Accidental Politicians: How Randomly Selected Legislators Can Improve Parliament Efficiency
We study a prototypical model of a Parliament with two Parties or two Political Coalitions and we show how the introduction of a variable percentage of randomly selected independent legislators can increase the global efficiency of a Legislature, in terms of both number of laws passed and average social welfare obtained. We also analytically find an “efficiency golden rule” which allows to fix the optimal number of legislators to be selected at random after that regular elections have established the relative proportion of the two Parties or Coalitions. These results are in line with both the ancient Greek democratic system and the recent discovery that the adoption of random strategies can improve the efficiency of hierarchical organizations.
Probably, for a modern political observer, our findings could sound very strange. In fact, today, most people think that democracy means elections, i.e. believe that only electoral mechanism could ensure representativeness in democracy. However, as already anticipated in the introduction, in the first significant democratic experience, namely the Athenian democracy, elections worked side by side with random selection (sortition) and direct participation. Actually, in that period Parties did not exist at all and random selec- tion was the basic criterion when the task was impossible to be executed collectively in the Assembly, where usually Athenian citizens directly made the most important decisions.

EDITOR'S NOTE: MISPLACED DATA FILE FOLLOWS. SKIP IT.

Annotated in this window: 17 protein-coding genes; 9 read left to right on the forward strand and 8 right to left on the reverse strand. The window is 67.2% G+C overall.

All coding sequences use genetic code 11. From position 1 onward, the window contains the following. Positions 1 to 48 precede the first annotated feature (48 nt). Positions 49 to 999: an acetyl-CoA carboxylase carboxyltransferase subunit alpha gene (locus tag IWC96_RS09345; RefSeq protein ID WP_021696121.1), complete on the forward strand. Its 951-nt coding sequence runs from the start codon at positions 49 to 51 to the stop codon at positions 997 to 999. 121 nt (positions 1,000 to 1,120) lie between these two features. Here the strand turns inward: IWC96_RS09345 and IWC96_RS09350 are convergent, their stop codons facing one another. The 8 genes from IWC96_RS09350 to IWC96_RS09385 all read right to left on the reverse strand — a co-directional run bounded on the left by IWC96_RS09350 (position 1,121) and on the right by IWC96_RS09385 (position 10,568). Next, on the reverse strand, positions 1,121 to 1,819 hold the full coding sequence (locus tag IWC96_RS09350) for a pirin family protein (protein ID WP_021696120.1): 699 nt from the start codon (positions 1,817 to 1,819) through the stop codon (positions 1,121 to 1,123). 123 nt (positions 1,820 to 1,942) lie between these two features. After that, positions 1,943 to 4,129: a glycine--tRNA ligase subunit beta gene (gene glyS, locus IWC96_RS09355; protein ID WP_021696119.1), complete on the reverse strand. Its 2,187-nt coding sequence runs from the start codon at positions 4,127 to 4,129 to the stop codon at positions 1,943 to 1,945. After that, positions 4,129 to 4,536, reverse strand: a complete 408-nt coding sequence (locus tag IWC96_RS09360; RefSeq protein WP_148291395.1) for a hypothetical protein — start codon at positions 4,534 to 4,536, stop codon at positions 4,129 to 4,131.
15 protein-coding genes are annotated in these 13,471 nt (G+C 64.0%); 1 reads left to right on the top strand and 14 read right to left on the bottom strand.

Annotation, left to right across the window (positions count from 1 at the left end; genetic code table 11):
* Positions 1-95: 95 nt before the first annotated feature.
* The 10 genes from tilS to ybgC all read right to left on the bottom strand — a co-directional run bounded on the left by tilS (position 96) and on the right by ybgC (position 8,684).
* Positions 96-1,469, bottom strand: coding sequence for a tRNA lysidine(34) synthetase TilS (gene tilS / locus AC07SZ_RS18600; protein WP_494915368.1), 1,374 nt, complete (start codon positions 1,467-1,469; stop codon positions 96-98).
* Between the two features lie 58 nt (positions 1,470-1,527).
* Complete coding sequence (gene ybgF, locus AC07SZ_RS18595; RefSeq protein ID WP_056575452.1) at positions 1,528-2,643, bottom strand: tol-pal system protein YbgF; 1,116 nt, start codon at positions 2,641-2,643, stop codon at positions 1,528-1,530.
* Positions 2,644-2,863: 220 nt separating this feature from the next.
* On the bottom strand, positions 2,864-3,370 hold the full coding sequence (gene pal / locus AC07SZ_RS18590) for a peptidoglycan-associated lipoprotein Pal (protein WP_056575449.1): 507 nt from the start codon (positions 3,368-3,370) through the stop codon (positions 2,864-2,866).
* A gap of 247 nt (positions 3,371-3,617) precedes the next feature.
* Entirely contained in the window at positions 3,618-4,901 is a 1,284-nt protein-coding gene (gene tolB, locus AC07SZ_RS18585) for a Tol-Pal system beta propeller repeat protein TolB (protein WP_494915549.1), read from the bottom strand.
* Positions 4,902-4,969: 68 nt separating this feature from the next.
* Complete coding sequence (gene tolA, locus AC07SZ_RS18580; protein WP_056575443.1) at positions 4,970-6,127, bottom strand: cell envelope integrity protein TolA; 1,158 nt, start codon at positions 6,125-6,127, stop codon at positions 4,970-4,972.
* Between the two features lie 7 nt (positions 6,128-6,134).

That is from a working paper, Accidental Politicians: How Randomly Selected Legislators Can Improve Parliament Efficiency. The lead author is Alessandro Pluchino, a Physicist in Italy. HT Bakadesuyo. Shall we randomize our politicians, folks?